Taiwanese who spent the evening of September 7 zapping through TV channels saw the president of Taiwan’s National Culture Association meeting China’s visiting culture minister. In unison, both officials heralded the Chinese culture being the greatest denominator in cross-strait relations. Apart from having chosen meaningful colors for their neckties -blue for Taiwan, red for China- the two somehow looked like of a kind: cousins, or maybe golfing buddies.
Yet, what followed on the news programs stood in the sharpest contrast. It was reported that Taiwan’s government expects its much-anticipated missile defense shield to be ready next year, and in a few months, finally deploy its own cruise missiles. Targeted by Taiwan’s arms-build up is China, the very country that woos the Taiwanese to put a cheery cultural agreement to the benefit of mandopop stars and starlets as well as the movie industry next on the cross-strait agenda.
According to Taiwan’s government-leaning media, the Taiwanese military is to invest as much as US$9.4 billion for the set up of a shield that defends Taiwan against the missiles that China’s People’s Liberation Army(PLA) has stationed across the narrow Taiwan Strait. The anti-missile initiative is said to consist of two parts, an active and a passive one. The first of which aims to prevent the launch of China’s ballistic missiles in the first place by destroying China’s military bases along the coast, whereas the passive part’s objective remains shooting down incoming PLA missiles that in spite of Taiwan’s bombardment of China’s coast made their way. For the latter’s purpose Taiwan is to deploy two batteries of Patriot 2 (PAC-2) missiles that have received a significant upgrade to the third version of the weapon system (PAC-3) and additionally procured four batteries of PAC-3. The PAC-3 missile system is almost entirely developed for the mission of intercepting anti-ballistic missiles.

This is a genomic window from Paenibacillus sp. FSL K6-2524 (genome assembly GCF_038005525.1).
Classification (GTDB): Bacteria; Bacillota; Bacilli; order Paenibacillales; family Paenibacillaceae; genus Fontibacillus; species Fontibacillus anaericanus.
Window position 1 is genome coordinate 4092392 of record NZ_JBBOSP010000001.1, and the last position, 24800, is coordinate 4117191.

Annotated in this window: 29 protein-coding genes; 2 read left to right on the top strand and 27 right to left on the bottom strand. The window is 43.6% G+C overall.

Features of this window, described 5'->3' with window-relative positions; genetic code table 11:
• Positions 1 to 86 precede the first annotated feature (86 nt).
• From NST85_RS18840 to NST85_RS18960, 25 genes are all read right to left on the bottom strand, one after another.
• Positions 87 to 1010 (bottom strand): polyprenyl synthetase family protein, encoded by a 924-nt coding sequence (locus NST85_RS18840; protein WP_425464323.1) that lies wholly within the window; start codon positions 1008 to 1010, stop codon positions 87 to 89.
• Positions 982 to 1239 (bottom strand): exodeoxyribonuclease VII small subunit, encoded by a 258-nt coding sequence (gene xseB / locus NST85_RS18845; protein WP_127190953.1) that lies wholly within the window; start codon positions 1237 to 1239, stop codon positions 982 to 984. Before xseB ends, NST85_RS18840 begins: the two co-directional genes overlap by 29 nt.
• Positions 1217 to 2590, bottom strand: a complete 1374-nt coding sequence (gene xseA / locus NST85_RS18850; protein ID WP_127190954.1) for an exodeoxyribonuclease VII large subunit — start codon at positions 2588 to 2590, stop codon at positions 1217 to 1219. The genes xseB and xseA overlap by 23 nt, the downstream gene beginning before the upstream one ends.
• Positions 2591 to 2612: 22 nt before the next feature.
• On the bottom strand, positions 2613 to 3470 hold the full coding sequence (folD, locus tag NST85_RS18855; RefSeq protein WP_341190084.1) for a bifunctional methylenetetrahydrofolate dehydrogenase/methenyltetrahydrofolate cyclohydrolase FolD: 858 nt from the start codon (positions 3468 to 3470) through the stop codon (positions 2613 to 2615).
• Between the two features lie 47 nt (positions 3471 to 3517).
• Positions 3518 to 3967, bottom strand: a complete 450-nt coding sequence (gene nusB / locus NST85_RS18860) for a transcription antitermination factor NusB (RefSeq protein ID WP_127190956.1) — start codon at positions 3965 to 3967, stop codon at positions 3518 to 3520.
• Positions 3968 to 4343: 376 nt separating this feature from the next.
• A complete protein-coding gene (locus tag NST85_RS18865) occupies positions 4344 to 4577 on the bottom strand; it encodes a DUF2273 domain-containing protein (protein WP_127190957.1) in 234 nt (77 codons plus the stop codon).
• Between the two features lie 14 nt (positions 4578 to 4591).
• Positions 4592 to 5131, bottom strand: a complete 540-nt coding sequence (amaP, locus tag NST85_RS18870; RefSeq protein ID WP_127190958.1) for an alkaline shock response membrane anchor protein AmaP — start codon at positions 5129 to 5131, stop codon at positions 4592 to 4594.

To support the PAC-3, Taiwan is to deploy a long-range early warning radar system that will give Taiwan an estimated 7 to 10 minutes warning time that provide the military with the ability to effectively monitor Chinese medium and short-range missiles that were launched within a 3000km radius. The radar, which will be installed at the Hsinchu Leshan base located at Taiwan’s northwest coast, is to be even more sophisticated than the US’s own long-range radar stations in Alaska.
Both items, Patriots and radar system, are US-made.
To attack China’s missile launch bases, however, Taiwan plans to primarily resort to locally-produced weaponry. Taiwan’s AIDC F-CK-1 Ching-kuo jet fighters, commonly known as the Indigenous Defense Fighter (IDF), have been improved and are to be outfitted with Tien Chien-2A (Sky Sword) anti-radiation missiles as well as cluster bombs which objective it is to destroy China’s airfields, ports and radar stations along China’s southeastern coast. Nonetheless, the most powerful weapon Taiwan is according to government circles about to deploy is the Hsiungfeng 2E cruise missile which, with an estimate range of around 800km, could besides China’s missile bases strike Chinese mega-cities such as Shanghai and Hong Kong.
How these all-out efforts on Taiwan’s government behalf to deter China from attacking the island go together with President Ma Ying-jeou’s Beijing-friendly platform remains mysterious to many.
By interviewing Taiwanese academics who are experts on the KMT’s cross-strait policy and military affairs, Asia Sentinel seeks to shed light on the apparent discrepancy between the Taiwanese government’s feasting and dining with its Chinese counterpart and the upgrading of advanced weaponry to keep China’s PLA at bay.